But it’s not the end of the story. This is the city’s chance to get it right — will they take it?
Lack of consultation and communication was behind the public uproar, and it is real consultation and communication that is needed moving forward.
The Sustainable Mobility Advisory Panel (SMAP) is tasked with advising council on implementing a vision where citizens can walk, cycle and/or use public transit efficiently and safely to get to their destinations.
They have solid research and local recommendations behind them. The Sudbury Cyclists Union brings real life experience of cyclists in the area, as well as detailed knowledge of best practices for cycling infrastructure.
Local residents know people’s needs in the neighbourhood, where kids cross the street, and what current issues with traffic speed, drainage, and access are. No wonder a road design ignoring all that was not well received.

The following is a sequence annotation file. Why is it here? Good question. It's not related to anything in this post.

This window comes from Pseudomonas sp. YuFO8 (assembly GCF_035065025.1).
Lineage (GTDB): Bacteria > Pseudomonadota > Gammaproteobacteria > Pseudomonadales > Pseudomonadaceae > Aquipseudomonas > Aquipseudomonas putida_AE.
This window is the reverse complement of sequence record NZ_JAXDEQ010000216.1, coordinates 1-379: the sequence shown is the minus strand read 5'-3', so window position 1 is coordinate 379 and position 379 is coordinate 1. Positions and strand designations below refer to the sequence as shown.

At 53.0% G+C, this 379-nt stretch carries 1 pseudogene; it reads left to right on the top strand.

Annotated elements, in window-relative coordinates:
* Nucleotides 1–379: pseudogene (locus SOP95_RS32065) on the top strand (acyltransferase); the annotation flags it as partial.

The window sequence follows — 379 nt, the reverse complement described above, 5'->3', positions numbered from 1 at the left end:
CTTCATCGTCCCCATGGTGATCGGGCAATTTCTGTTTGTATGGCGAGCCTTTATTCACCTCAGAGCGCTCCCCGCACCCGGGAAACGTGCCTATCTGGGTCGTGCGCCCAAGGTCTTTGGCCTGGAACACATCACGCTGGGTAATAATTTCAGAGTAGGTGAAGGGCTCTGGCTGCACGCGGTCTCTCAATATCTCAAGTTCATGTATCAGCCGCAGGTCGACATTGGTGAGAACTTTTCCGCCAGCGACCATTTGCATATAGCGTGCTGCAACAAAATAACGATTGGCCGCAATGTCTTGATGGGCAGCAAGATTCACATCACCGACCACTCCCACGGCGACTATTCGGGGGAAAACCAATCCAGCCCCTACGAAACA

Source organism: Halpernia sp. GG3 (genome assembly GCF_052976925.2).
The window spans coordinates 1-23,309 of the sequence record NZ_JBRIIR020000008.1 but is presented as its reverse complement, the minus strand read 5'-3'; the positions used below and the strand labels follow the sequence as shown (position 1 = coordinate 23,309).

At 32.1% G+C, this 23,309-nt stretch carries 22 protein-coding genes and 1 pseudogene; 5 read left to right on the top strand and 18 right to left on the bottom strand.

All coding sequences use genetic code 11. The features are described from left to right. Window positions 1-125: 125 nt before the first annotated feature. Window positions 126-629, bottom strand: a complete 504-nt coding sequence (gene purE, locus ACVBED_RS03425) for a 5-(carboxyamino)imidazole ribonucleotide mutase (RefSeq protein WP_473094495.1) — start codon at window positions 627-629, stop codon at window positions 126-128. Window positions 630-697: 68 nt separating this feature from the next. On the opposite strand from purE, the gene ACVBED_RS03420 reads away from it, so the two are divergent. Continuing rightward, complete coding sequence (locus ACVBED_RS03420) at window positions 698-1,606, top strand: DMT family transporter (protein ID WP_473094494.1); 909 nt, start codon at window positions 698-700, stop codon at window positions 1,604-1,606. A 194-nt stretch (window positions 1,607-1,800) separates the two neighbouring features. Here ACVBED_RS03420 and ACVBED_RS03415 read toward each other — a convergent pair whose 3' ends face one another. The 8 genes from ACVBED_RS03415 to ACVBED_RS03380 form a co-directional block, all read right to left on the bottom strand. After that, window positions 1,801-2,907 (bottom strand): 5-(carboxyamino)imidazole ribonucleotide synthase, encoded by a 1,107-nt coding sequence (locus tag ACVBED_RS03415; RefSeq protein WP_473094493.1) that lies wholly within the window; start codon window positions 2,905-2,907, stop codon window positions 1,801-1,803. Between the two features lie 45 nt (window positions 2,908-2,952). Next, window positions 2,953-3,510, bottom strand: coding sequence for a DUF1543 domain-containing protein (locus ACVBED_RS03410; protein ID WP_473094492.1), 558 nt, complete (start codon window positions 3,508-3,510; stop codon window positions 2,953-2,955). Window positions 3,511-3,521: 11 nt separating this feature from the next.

Incorporating this local knowledge into proposed road designs will lead to better options for the public and council to review.
This is done by engaging with SMAP and other key stakeholders in an on-going conversation throughout the design process, so that iterative improvements can be made, and so that there is mutual understanding.
The result? Better outcomes and less conflict and uproar.
This is what is needed on all major transportation infrastructure projects.
SMAP cannot do their job of advising Council if they are not consulted, and we all lose when their expertise is left out.
If you want to show support for SMAP, or simply know more about their mandate and recommendations, come out to the next Community Services Committee meeting, Monday, April 14, 4 p.m., room C-11, Tom Davies Square.
Chair, Coalition for a Liveable Sudbury